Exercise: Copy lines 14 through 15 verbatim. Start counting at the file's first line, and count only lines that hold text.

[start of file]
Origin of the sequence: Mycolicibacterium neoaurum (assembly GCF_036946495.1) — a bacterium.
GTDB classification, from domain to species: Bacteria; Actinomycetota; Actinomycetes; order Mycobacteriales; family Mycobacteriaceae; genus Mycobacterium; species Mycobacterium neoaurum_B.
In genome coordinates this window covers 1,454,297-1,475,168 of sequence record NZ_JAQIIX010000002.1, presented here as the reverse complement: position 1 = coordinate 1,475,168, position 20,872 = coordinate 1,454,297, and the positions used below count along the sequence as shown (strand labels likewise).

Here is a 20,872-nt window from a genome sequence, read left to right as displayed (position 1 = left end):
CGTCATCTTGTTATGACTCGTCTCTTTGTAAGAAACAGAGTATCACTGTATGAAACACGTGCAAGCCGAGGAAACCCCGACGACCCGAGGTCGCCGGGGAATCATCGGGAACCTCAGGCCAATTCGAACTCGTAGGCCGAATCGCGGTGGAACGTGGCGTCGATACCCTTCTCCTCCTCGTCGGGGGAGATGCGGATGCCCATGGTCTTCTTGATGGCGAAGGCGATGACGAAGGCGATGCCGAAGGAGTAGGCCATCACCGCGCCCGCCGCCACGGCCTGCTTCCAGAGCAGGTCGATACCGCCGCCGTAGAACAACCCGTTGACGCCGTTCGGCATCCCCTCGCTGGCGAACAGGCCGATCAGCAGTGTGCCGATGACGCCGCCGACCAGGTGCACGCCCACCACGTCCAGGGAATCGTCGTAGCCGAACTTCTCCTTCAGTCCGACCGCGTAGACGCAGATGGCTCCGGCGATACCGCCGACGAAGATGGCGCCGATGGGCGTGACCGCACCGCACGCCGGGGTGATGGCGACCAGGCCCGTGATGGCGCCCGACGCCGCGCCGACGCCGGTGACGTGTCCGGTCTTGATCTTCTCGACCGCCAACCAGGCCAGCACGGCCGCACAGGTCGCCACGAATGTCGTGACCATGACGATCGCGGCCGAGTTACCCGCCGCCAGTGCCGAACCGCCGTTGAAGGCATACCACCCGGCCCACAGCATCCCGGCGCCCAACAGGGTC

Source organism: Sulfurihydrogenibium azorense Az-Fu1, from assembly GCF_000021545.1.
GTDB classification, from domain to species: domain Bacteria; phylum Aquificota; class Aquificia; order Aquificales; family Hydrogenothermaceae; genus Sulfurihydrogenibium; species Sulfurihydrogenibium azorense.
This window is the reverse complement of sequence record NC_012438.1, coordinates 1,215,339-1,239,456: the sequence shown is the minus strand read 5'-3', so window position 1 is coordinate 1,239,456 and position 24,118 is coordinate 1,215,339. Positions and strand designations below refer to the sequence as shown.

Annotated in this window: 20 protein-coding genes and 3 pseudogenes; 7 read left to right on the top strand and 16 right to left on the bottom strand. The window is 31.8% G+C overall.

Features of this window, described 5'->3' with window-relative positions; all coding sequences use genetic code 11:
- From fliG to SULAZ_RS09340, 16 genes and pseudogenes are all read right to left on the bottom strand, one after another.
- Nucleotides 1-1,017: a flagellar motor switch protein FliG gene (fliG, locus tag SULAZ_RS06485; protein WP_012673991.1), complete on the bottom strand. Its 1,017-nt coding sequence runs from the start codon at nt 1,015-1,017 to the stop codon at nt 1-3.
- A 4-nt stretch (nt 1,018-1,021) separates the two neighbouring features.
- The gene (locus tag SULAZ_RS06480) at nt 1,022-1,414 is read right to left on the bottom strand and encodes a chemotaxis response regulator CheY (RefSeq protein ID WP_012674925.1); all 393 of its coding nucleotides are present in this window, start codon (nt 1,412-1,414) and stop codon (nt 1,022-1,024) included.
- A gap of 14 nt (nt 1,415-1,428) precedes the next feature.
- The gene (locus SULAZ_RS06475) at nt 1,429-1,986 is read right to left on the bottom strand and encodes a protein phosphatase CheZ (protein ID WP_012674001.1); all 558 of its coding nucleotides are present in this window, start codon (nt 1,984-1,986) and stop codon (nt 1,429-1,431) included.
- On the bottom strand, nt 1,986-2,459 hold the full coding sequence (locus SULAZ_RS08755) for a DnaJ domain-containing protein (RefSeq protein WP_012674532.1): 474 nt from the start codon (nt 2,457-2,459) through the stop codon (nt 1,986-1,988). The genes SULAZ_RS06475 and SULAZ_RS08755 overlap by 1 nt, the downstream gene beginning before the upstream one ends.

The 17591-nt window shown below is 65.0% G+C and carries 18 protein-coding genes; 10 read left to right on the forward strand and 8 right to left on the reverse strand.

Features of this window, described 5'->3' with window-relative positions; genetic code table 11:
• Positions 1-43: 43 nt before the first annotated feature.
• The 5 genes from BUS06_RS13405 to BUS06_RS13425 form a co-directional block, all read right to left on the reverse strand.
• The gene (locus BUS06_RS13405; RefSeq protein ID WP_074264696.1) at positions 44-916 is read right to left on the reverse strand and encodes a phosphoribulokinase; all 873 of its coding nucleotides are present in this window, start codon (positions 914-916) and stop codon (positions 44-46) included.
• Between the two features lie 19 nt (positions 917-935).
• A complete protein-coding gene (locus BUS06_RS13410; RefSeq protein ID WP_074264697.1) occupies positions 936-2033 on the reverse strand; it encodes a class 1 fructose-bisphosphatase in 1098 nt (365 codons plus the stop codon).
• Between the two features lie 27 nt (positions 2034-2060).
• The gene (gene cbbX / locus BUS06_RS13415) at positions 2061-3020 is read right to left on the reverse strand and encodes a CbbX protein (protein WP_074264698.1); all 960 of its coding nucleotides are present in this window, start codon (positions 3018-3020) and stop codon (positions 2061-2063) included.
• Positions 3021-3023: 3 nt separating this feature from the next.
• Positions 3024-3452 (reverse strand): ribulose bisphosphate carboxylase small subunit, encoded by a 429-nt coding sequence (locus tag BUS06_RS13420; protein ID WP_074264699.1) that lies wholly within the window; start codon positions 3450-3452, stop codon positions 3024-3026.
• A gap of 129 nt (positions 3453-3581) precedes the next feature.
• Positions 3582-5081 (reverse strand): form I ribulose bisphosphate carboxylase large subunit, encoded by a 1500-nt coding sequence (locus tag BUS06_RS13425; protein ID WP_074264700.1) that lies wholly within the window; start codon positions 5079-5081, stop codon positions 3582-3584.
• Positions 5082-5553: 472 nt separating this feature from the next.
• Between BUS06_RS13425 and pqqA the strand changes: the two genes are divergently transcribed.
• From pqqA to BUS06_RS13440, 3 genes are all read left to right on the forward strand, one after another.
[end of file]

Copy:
- The gene (locus tag SULAZ_RS06480) at nt 1,022-1,414 is read right to left on the bottom strand and encodes a chemotaxis response regulator CheY (RefSeq protein ID WP_012674925.1); all 393 of its coding nucleotides are present in this window, start codon (nt 1,412-1,414) and stop codon (nt 1,022-1,024) included.
- A gap of 14 nt (nt 1,415-1,428) precedes the next feature.